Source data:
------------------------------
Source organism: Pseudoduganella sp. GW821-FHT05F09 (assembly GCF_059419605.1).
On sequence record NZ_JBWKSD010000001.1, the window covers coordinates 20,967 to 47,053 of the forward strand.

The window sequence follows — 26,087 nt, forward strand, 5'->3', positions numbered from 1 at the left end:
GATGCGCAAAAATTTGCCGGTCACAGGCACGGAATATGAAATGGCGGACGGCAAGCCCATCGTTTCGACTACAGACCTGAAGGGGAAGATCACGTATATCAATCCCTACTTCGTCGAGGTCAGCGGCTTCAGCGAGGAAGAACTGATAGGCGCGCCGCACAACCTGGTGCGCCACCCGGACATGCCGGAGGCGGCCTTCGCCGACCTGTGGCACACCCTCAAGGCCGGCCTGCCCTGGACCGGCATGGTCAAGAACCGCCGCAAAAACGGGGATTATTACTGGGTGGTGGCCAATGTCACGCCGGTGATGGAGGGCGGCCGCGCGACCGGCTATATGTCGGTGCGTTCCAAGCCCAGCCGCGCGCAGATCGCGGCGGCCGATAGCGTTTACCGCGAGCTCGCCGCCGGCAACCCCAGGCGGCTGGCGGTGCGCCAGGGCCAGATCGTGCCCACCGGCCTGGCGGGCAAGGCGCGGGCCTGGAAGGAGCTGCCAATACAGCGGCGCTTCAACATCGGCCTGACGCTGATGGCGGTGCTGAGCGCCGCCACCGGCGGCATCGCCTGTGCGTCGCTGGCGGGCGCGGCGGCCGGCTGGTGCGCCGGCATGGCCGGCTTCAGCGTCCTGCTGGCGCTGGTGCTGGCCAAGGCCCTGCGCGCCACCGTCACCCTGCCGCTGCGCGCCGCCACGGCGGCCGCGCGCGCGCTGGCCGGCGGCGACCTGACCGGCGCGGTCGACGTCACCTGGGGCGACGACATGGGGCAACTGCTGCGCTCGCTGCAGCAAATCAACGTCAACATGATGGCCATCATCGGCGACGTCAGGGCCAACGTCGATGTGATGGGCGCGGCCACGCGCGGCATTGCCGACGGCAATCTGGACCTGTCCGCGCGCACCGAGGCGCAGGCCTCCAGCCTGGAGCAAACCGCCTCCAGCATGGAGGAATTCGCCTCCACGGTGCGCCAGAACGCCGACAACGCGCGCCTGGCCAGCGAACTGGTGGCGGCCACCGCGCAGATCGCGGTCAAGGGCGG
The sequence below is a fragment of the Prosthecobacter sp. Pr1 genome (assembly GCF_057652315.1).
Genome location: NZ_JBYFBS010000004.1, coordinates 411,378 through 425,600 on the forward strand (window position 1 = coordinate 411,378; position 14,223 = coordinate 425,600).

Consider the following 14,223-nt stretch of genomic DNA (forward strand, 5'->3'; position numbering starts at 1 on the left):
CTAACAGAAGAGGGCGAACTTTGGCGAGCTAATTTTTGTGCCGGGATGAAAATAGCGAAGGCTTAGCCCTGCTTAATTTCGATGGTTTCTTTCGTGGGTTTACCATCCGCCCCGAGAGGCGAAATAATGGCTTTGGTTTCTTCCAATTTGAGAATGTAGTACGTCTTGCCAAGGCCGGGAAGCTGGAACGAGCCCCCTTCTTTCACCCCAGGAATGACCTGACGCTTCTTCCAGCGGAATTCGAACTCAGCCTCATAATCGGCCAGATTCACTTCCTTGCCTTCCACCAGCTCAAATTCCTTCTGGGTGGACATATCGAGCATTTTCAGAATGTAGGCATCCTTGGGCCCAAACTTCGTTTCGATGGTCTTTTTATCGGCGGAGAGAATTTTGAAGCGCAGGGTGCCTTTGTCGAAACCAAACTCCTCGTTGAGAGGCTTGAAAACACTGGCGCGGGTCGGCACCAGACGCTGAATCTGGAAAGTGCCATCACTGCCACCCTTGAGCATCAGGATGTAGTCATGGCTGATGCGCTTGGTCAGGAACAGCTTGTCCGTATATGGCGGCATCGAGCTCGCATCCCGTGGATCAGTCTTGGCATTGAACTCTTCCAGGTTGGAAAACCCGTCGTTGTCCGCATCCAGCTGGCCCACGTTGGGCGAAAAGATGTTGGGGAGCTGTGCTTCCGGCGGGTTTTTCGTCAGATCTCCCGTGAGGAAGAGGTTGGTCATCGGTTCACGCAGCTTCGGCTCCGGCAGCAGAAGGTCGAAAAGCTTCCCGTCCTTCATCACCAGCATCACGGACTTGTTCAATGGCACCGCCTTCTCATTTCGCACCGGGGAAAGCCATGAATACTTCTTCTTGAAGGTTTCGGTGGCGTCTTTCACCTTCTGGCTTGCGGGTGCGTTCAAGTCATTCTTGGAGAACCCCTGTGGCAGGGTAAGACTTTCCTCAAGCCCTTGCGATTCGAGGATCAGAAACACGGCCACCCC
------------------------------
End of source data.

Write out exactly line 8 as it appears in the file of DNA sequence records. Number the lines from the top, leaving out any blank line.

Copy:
CTAACAGAAGAGGGCGAACTTTGGCGAGCTAATTTTTGTGCCGGGATGAAAATAGCGAAGGCTTAGCCCTGCTTAATTTCGATGGTTTCTTTCGTGGGTTTACCATCCGCCCCGAGAGGCGAAATAATGGCTTTGGTTTCTTCCAATTTGAGAATGTAGTACGTCTTGCCAAGGCCGGGAAGCTGGAACGAGCCCCCTTCTTTCACCCCAGGAATGACCTGACGCTTCTTCCAGCGGAATTCGAACTCAGCCTCATAATCGGCCAGATTCACTTCCTTGCCTTCCACCAGCTCAAATTCCTTCTGGGTGGACATATCGAGCATTTTCAGAATGTAGGCATCCTTGGGCCCAAACTTCGTTTCGATGGTCTTTTTATCGGCGGAGAGAATTTTGAAGCGCAGGGTGCCTTTGTCGAAACCAAACTCCTCGTTGAGAGGCTTGAAAACACTGGCGCGGGTCGGCACCAGACGCTGAATCTGGAAAGTGCCATCACTGCCACCCTTGAGCATCAGGATGTAGTCATGGCTGATGCGCTTGGTCAGGAACAGCTTGTCCGTATATGGCGGCATCGAGCTCGCATCCCGTGGATCAGTCTTGGCATTGAACTCTTCCAGGTTGGAAAACCCGTCGTTGTCCGCATCCAGCTGGCCCACGTTGGGCGAAAAGATGTTGGGGAGCTGTGCTTCCGGCGGGTTTTTCGTCAGATCTCCCGTGAGGAAGAGGTTGGTCATCGGTTCACGCAGCTTCGGCTCCGGCAGCAGAAGGTCGAAAAGCTTCCCGTCCTTCATCACCAGCATCACGGACTTGTTCAATGGCACCGCCTTCTCATTTCGCACCGGGGAAAGCCATGAATACTTCTTCTTGAAGGTTTCGGTGGCGTCTTTCACCTTCTGGCTTGCGGGTGCGTTCAAGTCATTCTTGGAGAACCCCTGTGGCAGGGTAAGACTTTCCTCAAGCCCTTGCGATTCGAGGATCAGAAACACGGCCACCCC